Basildon’s Paul Hilz (2-2)will be vying for the British Challenge super-middleweight belt on September 23rdat the Grays Civic Hall against Lewis van Poetsch (4-45) over eight three-minute rounds.
After enjoying a successful stint in the thriving unlicensed boxing scenein Essex, winning 12 of his 14 fights and collecting the IBA British and European cruiserweight titles, Hilz turned professional under Carl Greaves’ management in 2014.
The 35-year-old’s next fight in September will be for the newly-formed Challenge belt, recently created in place of the Masters titles, which have long since been disbanded.
Boxing fans became dismayed with the many different versions of Masters belts, diluting the credibility of the titles.
The new Challenge belt came about via a group of promoters with the British Boxing Board of Control agreeing to act as quality control agents of the contests that the promoters’ present, and either approve or decline the fights, accordingly.
The former unlicensed boxing champion explained what winning the belt would mean to him, “Carl [Greaves] said he was happy to put me forward to fight for it but that he has to present it to the Board first, which made me think this is serious stuff!
“Because of my late start, it’ll probably be the best and biggest achievement that I can win in boxing.
“I work so hard for my capabilities and put in what I can, so to have something to show for all that work would mean a lot to me.
“It’s the loneliest sport in the world and I do it for the kids to be proud of and look back on.
“I shouldn’t even be here doing boxing but I’ve pushed through the boundaries to be here and achieve my goals to show that you can do it despite people telling you that you can’t.”
The British Challenge belt has previously been won by former English super-lightweight champion Shayne Singleton who fights Bradley Skeete next for his British welterweight belt.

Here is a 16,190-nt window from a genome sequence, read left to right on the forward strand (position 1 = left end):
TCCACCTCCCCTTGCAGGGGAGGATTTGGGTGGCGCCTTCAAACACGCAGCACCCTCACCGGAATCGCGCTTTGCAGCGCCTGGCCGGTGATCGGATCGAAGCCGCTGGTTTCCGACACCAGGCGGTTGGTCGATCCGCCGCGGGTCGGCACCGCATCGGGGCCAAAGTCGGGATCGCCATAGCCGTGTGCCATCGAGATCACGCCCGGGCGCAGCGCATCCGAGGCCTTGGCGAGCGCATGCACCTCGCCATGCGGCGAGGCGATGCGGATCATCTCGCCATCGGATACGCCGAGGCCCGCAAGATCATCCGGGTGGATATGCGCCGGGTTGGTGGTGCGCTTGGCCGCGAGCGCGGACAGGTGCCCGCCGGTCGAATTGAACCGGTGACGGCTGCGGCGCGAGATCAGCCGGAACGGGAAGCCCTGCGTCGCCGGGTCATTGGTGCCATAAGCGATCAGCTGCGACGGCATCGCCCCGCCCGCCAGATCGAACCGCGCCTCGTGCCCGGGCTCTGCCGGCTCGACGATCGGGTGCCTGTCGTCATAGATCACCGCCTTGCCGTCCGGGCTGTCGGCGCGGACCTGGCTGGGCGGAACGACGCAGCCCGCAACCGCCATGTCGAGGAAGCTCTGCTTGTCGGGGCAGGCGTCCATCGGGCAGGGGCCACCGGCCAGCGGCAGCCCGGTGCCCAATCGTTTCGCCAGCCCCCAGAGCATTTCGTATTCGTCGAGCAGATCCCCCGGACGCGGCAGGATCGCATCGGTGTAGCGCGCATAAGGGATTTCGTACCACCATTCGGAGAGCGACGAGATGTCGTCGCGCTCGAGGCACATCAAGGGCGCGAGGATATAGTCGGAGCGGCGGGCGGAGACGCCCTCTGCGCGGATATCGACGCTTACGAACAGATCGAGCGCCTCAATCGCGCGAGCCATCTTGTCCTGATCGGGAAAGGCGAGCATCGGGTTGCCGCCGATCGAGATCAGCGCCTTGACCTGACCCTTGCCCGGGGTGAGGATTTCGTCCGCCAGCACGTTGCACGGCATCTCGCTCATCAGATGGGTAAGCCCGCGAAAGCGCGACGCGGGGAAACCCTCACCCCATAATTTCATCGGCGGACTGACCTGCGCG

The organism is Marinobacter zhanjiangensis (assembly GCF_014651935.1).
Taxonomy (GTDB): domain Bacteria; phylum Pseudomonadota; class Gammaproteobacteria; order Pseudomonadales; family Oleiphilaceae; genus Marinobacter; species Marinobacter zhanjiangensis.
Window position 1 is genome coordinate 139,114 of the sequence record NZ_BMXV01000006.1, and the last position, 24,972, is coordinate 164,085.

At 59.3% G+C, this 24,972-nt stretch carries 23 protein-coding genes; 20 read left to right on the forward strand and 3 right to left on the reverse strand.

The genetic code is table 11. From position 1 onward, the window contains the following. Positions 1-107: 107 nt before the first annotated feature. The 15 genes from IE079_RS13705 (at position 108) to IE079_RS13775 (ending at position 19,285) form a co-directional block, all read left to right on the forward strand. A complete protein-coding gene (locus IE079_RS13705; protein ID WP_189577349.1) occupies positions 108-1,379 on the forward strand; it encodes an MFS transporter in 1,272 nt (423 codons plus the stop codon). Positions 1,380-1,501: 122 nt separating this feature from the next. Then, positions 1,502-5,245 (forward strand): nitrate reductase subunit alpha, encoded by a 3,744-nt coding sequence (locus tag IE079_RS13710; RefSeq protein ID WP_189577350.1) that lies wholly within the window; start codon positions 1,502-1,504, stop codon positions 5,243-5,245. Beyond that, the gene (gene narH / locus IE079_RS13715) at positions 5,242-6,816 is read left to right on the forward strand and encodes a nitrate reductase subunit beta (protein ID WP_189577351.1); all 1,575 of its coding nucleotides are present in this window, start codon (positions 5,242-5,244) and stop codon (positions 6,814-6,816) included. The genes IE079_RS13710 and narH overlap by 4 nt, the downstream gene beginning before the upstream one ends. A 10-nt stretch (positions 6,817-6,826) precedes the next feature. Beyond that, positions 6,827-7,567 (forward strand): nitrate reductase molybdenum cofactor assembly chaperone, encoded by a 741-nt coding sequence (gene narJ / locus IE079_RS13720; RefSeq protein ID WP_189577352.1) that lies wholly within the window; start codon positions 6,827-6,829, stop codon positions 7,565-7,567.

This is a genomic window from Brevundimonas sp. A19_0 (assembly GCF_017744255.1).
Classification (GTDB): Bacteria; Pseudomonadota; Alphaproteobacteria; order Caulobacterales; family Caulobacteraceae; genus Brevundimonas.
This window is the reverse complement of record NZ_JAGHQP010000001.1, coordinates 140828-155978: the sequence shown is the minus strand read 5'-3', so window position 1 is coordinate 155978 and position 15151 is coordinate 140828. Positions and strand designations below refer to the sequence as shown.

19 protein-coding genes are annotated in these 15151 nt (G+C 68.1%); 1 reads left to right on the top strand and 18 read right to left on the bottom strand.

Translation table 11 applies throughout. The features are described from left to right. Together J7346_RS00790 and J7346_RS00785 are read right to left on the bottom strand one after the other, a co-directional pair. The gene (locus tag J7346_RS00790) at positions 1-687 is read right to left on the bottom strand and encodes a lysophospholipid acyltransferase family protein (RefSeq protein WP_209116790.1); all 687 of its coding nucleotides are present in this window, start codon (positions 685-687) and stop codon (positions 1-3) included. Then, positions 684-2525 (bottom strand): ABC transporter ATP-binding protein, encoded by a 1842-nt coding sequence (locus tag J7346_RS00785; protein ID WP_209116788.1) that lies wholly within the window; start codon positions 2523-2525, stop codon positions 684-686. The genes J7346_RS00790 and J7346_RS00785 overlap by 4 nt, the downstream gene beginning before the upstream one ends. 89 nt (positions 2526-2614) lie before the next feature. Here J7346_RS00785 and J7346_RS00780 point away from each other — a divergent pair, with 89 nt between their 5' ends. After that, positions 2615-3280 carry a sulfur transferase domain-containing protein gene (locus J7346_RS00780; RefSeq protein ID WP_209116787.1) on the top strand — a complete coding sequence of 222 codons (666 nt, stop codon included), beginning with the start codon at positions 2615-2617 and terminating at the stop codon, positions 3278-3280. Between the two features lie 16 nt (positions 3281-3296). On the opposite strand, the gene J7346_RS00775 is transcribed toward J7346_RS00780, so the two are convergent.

Likewise, Craig Bunn, a former ABA championcurrently unbeaten in 10, has won the super-middleweight version with a fifth-round stoppage win over ‘The Fighting Fireman’ Dean Gillen earlier this year.
Unbeaten in eight, bantamweight prospect Thomas Kindon also has a British Challenge belt proudly sitting at home to add to his hoard of amateur accolades being a six-time national amateur champion.
The belt clearly carries a lot more credibility than its predecessor – the Masters title.
September 23rd will provide Hilz with his second crack at the strap, previously falling short in his last challenge to Scott Douglas (2-3-2) in December 2015.
It was the 168-pounder’s second eight-round contest in just his fourth pro bout, also doubling up as his maiden title fight.
“I felt that I had a lot going on at the time and fight night coming around was a relief!” said Hilz. “When I lost, and in the way that I did,it opened my eyes to pro boxing.
“I gave my everything and Scott Dan just did what he needed to do in there, stuck to his game-plan, kept jabbing and not getting involved. I was chasing him around the ring and, it being only my fourth pro fight, he was more experienced with a better boxing craft.
“I went in there fighting and he handled the pressure brilliantly.
“It means more to me now because I lostand I have to come back from that, so for Carl [Greaves] and Kevin [Lilley] to give me another chance shows that they believe in me, which means so much to me.”
Standing in his way this time is 25-year-old ‘Poochi’ from Gloucestershire, another experienced opponentwho will be entering into his 16th bout of this year.
Boasting twice as many wins as Hilz, van Poetsch is essentially a journeyman but carries a vaster experience with him into the contest.
The soon-to-be 50-fight veteran has defeated unbeaten prospects and shared the ring with English, British and Commonwealth champions in his four-year long career.
Hilz has left nothing to chance in his preparations for fight night, “I’ve been working so hard for this one, I work hard anyway but I’ve taken it up even higher for this one by sparring with Anthony Ogogo, John Ryder and Ted Cheeseman.”
Keeping his feet on the floor, Hilz hasn’t allowed himself to look past this next fight in September, stating, “I would love to defend the title next but it’sstupid of me to even think of that before I’ve even fought for it; I just want to concentrate on that night first to make sure that win is mine.”